AIBS(4) Device Drivers Manual AIBS(4)

aibsASUSTeK AI Booster ACPI ATK0110 temperature, voltage, and fan sensor

aibs* at acpi?

The aibs driver provides support for the voltage, temperature and fan sensors available through the ATK0110 ACPI device on ASUSTeK motherboards. The number of sensors of each type, as well as the description of each sensor, varies according to the motherboard.

The driver supports an arbitrary set of sensors, provides a description regarding what each sensor is used for, and reports whether each sensor is within the specifications as defined by the motherboard manufacturer through ACPI.

The aibs driver supports sensor states as follows: temperature sensors can have a state of OK, WARN, CRIT or UNKNOWN; fan and voltage sensors can have a state of OK or WARN only. Temperature sensors that have a reading of 0 are marked as invalid and their state is set to UNKNOWN, whereas all other sensors are always assumed valid. Temperature sensors have two upper limits (WARN and CRIT), fan sensors have either only the lower limit, or one lower and one upper limit, and voltage sensors always have a lower and an upper limit.

Sensor values are made available through the HW_SENSORS sysctl(2) interface, and can be monitored with the systat(1) sensors view, sensorsd(8), or sysctl(8) hw.sensors. For example, on an Asus Stricker Extreme motherboard:

$ sysctl hw.sensors.aibs0
hw.sensors.aibs0.temp0=31.00 degC (CPU Temperature), OK
hw.sensors.aibs0.temp1=43.00 degC (MB Temperature), OK
hw.sensors.aibs0.fan0=2490 RPM (CPU FAN Speed), OK
hw.sensors.aibs0.fan1=0 RPM (CHASSIS FAN Speed), WARNING
hw.sensors.aibs0.fan2=0 RPM (OPT1 FAN Speed), WARNING
hw.sensors.aibs0.fan3=0 RPM (OPT2 FAN Speed), WARNING
hw.sensors.aibs0.fan4=0 RPM (OPT3 FAN Speed), WARNING
hw.sensors.aibs0.fan5=0 RPM (OPT4 FAN Speed), WARNING
hw.sensors.aibs0.fan6=0 RPM (OPT5 FAN Speed), WARNING
hw.sensors.aibs0.fan7=0 RPM (PWR FAN Speed), WARNING
hw.sensors.aibs0.volt0=1.26 VDC (Vcore Voltage), OK
hw.sensors.aibs0.volt1=3.25 VDC ( +3.3 Voltage), OK
hw.sensors.aibs0.volt2=4.95 VDC ( +5.0 Voltage), OK
hw.sensors.aibs0.volt3=11.78 VDC (+12.0 Voltage), OK
hw.sensors.aibs0.volt4=1.23 VDC (1.2VHT Voltage), OK
hw.sensors.aibs0.volt5=1.50 VDC (SB CORE Voltage), OK
hw.sensors.aibs0.volt6=1.25 VDC (CPU VTT Voltage), OK
hw.sensors.aibs0.volt7=0.93 VDC (DDR2 TERM Voltage), OK
hw.sensors.aibs0.volt8=1.23 VDC (NB CORE Voltage), OK
hw.sensors.aibs0.volt9=1.87 VDC (MEMORY Voltage), OK

Generally, sensors provided by the aibs driver may also be supported by a variety of other drivers, such as lm(4) or it(4). The precise collection of aibs sensors is comprised of the sensors specifically utilised in the motherboard design, which may be supported through a combination of one or more physical hardware monitoring chips.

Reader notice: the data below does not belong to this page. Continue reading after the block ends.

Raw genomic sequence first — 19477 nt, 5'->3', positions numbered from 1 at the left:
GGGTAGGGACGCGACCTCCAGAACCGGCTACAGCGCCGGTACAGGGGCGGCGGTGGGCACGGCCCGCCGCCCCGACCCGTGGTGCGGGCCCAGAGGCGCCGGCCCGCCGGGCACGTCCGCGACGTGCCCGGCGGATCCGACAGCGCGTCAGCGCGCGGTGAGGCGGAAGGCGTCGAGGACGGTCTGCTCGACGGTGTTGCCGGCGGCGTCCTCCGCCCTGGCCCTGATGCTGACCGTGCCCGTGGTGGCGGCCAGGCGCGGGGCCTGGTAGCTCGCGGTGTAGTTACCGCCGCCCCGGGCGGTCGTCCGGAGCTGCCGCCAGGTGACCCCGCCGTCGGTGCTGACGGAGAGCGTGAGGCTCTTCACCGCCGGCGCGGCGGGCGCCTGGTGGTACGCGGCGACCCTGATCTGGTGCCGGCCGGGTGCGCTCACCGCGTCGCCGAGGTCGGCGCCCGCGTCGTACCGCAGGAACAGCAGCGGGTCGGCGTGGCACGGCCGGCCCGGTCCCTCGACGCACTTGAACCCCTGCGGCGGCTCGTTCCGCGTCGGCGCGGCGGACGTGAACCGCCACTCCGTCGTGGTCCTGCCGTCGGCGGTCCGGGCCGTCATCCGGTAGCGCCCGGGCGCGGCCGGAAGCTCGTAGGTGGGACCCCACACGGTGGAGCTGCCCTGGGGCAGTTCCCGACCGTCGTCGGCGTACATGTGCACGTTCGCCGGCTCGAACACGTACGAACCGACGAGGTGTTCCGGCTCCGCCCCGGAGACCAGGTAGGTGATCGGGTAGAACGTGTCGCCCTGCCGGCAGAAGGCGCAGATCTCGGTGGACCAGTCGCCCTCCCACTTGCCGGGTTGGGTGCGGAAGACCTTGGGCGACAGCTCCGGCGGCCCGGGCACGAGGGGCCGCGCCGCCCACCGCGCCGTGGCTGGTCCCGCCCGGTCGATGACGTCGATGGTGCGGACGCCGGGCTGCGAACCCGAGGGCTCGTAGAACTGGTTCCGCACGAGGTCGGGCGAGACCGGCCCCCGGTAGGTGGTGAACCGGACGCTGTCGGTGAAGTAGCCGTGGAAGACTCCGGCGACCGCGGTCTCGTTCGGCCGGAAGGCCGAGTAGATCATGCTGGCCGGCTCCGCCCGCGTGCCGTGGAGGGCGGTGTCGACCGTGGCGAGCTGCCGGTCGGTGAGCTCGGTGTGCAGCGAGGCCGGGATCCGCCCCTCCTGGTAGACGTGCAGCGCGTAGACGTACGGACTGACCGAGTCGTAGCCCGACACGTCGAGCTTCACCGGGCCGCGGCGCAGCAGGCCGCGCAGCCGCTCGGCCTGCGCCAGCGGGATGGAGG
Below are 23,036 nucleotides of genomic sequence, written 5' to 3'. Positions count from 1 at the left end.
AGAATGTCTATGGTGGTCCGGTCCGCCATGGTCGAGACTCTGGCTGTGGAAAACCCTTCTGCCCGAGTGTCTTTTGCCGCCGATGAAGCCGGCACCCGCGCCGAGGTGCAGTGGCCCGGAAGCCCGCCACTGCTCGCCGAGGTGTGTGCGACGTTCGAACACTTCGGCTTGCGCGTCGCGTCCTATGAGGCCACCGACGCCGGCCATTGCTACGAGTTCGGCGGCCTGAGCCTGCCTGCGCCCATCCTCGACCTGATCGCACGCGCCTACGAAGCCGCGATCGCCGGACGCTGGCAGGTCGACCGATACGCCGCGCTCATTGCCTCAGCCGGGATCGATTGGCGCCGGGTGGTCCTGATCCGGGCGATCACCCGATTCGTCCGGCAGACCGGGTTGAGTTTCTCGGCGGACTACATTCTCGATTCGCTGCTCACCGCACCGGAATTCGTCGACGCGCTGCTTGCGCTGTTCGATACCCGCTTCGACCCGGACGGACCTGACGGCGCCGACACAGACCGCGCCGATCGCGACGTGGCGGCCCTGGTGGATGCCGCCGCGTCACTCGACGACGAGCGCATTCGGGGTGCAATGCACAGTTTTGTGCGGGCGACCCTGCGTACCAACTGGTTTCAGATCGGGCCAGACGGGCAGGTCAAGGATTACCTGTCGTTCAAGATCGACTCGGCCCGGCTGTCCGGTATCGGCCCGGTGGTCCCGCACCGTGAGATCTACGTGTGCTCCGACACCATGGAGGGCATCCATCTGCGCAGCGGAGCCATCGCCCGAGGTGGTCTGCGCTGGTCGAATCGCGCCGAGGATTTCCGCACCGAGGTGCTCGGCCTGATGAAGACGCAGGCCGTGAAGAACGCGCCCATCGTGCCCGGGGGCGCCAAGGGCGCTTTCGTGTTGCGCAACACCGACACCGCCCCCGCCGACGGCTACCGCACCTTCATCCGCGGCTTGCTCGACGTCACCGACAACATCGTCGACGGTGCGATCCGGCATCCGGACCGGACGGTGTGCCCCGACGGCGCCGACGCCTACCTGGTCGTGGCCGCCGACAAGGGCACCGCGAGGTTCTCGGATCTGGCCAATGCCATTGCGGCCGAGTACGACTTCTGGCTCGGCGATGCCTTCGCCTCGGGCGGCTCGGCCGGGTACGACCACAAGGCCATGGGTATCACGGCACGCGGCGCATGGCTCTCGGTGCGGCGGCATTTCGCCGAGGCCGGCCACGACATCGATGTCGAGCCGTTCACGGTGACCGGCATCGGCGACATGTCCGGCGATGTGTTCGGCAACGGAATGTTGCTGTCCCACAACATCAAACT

The aibs driver, however, provides the following advantages when compared to the native hardware monitoring drivers:

  • Sensor values from aibs are expected to be more reliable. For example, voltage sensors in many hardware monitoring chips can only sense voltage from 0 to 2 or 4 volts, and the excessive voltage is removed by the resistors, which may vary with the motherboard and with the voltage that is being sensed. In aibs, the required resistor factors are provided by the motherboard manufacturer through ACPI; in the native drivers, the resistor factors are encoded into the driver based on the chip manufacturer's recommendations. In essence, sensor values from aibs are very likely to be identical to the readings from the Hardware Monitor screen in the BIOS.
  • Sensor descriptions from aibs are more likely to match the markings on the motherboard.
  • Sensor status is supported by aibs. The status is reported based on the acceptable range of values for each individual sensor as suggested by the motherboard manufacturer. For example, the threshold for the CPU temperature sensor is likely to be significantly higher than that for the chassis temperature sensor.
  • Support for newer chips in aibs. Newer chips may miss a native driver, but should be supported through aibs regardless.

As a result, sensor readings from the actual native hardware monitoring drivers may be ignored as appropriate.

systat(1), sysctl(2), acpi(4), intro(4), sensorsd(8), sysctl(8)

The aibs driver first appeared in OpenBSD 4.7.

The aibs driver was written by Constantine A. Murenin <>, University of Waterloo.

January 12, 2018 OpenBSD 7.5